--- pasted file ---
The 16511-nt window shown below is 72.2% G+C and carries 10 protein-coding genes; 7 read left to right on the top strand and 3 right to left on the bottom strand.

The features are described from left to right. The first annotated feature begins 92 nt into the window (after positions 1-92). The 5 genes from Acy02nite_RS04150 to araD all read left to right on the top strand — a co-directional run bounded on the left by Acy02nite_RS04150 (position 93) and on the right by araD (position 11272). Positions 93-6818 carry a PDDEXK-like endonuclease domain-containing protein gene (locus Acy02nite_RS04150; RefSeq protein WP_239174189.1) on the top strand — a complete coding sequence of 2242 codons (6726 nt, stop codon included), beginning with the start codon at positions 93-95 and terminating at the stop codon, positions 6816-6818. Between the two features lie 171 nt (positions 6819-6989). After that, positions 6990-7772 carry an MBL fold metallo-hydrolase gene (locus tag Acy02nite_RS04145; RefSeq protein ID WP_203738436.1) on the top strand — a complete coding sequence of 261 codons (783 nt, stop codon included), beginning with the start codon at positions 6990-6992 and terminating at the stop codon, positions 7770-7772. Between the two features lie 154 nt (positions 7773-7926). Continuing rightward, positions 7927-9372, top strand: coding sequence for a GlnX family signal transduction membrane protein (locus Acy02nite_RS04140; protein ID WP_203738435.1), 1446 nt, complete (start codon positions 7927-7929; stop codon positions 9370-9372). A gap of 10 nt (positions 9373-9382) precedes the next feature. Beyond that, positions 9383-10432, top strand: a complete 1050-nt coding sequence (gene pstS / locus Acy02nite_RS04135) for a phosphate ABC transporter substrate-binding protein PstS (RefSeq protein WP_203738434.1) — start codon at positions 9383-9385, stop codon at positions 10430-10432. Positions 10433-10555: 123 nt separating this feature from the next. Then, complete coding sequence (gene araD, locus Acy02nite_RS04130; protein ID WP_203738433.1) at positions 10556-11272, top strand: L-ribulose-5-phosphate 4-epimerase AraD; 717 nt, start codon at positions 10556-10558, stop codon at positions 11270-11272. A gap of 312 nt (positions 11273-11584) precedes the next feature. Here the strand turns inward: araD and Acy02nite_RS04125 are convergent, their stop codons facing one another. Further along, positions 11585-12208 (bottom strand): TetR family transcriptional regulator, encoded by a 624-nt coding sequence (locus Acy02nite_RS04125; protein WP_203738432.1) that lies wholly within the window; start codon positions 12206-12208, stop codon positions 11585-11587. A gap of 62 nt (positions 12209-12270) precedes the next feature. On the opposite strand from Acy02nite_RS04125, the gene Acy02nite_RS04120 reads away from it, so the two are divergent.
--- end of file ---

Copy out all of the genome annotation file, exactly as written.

The 16511-nt window shown below is 72.2% G+C and carries 10 protein-coding genes; 7 read left to right on the top strand and 3 right to left on the bottom strand.

The features are described from left to right. The first annotated feature begins 92 nt into the window (after positions 1-92). The 5 genes from Acy02nite_RS04150 to araD all read left to right on the top strand — a co-directional run bounded on the left by Acy02nite_RS04150 (position 93) and on the right by araD (position 11272). Positions 93-6818 carry a PDDEXK-like endonuclease domain-containing protein gene (locus Acy02nite_RS04150; RefSeq protein WP_239174189.1) on the top strand — a complete coding sequence of 2242 codons (6726 nt, stop codon included), beginning with the start codon at positions 93-95 and terminating at the stop codon, positions 6816-6818. Between the two features lie 171 nt (positions 6819-6989). After that, positions 6990-7772 carry an MBL fold metallo-hydrolase gene (locus tag Acy02nite_RS04145; RefSeq protein ID WP_203738436.1) on the top strand — a complete coding sequence of 261 codons (783 nt, stop codon included), beginning with the start codon at positions 6990-6992 and terminating at the stop codon, positions 7770-7772. Between the two features lie 154 nt (positions 7773-7926). Continuing rightward, positions 7927-9372, top strand: coding sequence for a GlnX family signal transduction membrane protein (locus Acy02nite_RS04140; protein ID WP_203738435.1), 1446 nt, complete (start codon positions 7927-7929; stop codon positions 9370-9372). A gap of 10 nt (positions 9373-9382) precedes the next feature. Beyond that, positions 9383-10432, top strand: a complete 1050-nt coding sequence (gene pstS / locus Acy02nite_RS04135) for a phosphate ABC transporter substrate-binding protein PstS (RefSeq protein WP_203738434.1) — start codon at positions 9383-9385, stop codon at positions 10430-10432. Positions 10433-10555: 123 nt separating this feature from the next. Then, complete coding sequence (gene araD, locus Acy02nite_RS04130; protein ID WP_203738433.1) at positions 10556-11272, top strand: L-ribulose-5-phosphate 4-epimerase AraD; 717 nt, start codon at positions 10556-10558, stop codon at positions 11270-11272. A gap of 312 nt (positions 11273-11584) precedes the next feature. Here the strand turns inward: araD and Acy02nite_RS04125 are convergent, their stop codons facing one another. Further along, positions 11585-12208 (bottom strand): TetR family transcriptional regulator, encoded by a 624-nt coding sequence (locus Acy02nite_RS04125; protein WP_203738432.1) that lies wholly within the window; start codon positions 12206-12208, stop codon positions 11585-11587. A gap of 62 nt (positions 12209-12270) precedes the next feature. On the opposite strand from Acy02nite_RS04125, the gene Acy02nite_RS04120 reads away from it, so the two are divergent.